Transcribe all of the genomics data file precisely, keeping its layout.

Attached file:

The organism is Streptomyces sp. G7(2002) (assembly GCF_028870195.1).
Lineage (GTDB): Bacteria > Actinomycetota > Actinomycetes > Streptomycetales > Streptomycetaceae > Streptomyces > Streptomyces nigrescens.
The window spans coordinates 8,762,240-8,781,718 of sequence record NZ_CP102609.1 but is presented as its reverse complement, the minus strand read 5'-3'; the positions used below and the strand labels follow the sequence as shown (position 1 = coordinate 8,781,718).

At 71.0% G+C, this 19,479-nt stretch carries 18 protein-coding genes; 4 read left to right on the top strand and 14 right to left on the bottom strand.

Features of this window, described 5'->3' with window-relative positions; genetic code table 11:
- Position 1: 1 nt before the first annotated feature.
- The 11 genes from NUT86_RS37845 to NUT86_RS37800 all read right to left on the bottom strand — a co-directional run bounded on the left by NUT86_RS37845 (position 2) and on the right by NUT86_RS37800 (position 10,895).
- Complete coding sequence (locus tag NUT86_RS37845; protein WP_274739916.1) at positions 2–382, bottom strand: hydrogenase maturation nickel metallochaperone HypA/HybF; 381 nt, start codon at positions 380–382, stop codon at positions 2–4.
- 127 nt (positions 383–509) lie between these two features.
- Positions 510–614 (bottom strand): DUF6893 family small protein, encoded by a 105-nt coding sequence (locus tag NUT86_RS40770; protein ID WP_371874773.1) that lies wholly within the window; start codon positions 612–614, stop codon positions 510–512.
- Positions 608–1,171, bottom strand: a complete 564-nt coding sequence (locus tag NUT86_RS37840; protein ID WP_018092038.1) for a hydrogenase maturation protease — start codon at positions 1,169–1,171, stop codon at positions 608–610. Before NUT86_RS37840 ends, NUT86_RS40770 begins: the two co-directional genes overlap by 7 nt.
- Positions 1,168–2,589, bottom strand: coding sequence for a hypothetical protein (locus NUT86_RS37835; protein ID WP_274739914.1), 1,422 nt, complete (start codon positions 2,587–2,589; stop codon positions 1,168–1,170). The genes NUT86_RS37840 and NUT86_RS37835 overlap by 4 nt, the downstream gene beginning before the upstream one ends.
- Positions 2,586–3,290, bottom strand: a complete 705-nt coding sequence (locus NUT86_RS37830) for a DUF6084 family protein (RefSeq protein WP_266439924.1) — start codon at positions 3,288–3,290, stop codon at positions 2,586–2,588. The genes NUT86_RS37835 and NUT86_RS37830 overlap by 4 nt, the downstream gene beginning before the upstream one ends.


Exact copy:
The organism is Streptomyces sp. G7(2002) (assembly GCF_028870195.1).
Lineage (GTDB): Bacteria > Actinomycetota > Actinomycetes > Streptomycetales > Streptomycetaceae > Streptomyces > Streptomyces nigrescens.
The window spans coordinates 8,762,240-8,781,718 of sequence record NZ_CP102609.1 but is presented as its reverse complement, the minus strand read 5'-3'; the positions used below and the strand labels follow the sequence as shown (position 1 = coordinate 8,781,718).

At 71.0% G+C, this 19,479-nt stretch carries 18 protein-coding genes; 4 read left to right on the top strand and 14 right to left on the bottom strand.

Features of this window, described 5'->3' with window-relative positions; genetic code table 11:
- Position 1: 1 nt before the first annotated feature.
- The 11 genes from NUT86_RS37845 to NUT86_RS37800 all read right to left on the bottom strand — a co-directional run bounded on the left by NUT86_RS37845 (position 2) and on the right by NUT86_RS37800 (position 10,895).
- Complete coding sequence (locus tag NUT86_RS37845; protein WP_274739916.1) at positions 2–382, bottom strand: hydrogenase maturation nickel metallochaperone HypA/HybF; 381 nt, start codon at positions 380–382, stop codon at positions 2–4.
- 127 nt (positions 383–509) lie between these two features.
- Positions 510–614 (bottom strand): DUF6893 family small protein, encoded by a 105-nt coding sequence (locus tag NUT86_RS40770; protein ID WP_371874773.1) that lies wholly within the window; start codon positions 612–614, stop codon positions 510–512.
- Positions 608–1,171, bottom strand: a complete 564-nt coding sequence (locus tag NUT86_RS37840; protein ID WP_018092038.1) for a hydrogenase maturation protease — start codon at positions 1,169–1,171, stop codon at positions 608–610. Before NUT86_RS37840 ends, NUT86_RS40770 begins: the two co-directional genes overlap by 7 nt.
- Positions 1,168–2,589, bottom strand: coding sequence for a hypothetical protein (locus NUT86_RS37835; protein ID WP_274739914.1), 1,422 nt, complete (start codon positions 2,587–2,589; stop codon positions 1,168–1,170). The genes NUT86_RS37840 and NUT86_RS37835 overlap by 4 nt, the downstream gene beginning before the upstream one ends.
- Positions 2,586–3,290, bottom strand: a complete 705-nt coding sequence (locus NUT86_RS37830) for a DUF6084 family protein (RefSeq protein WP_266439924.1) — start codon at positions 3,288–3,290, stop codon at positions 2,586–2,588. The genes NUT86_RS37835 and NUT86_RS37830 overlap by 4 nt, the downstream gene beginning before the upstream one ends.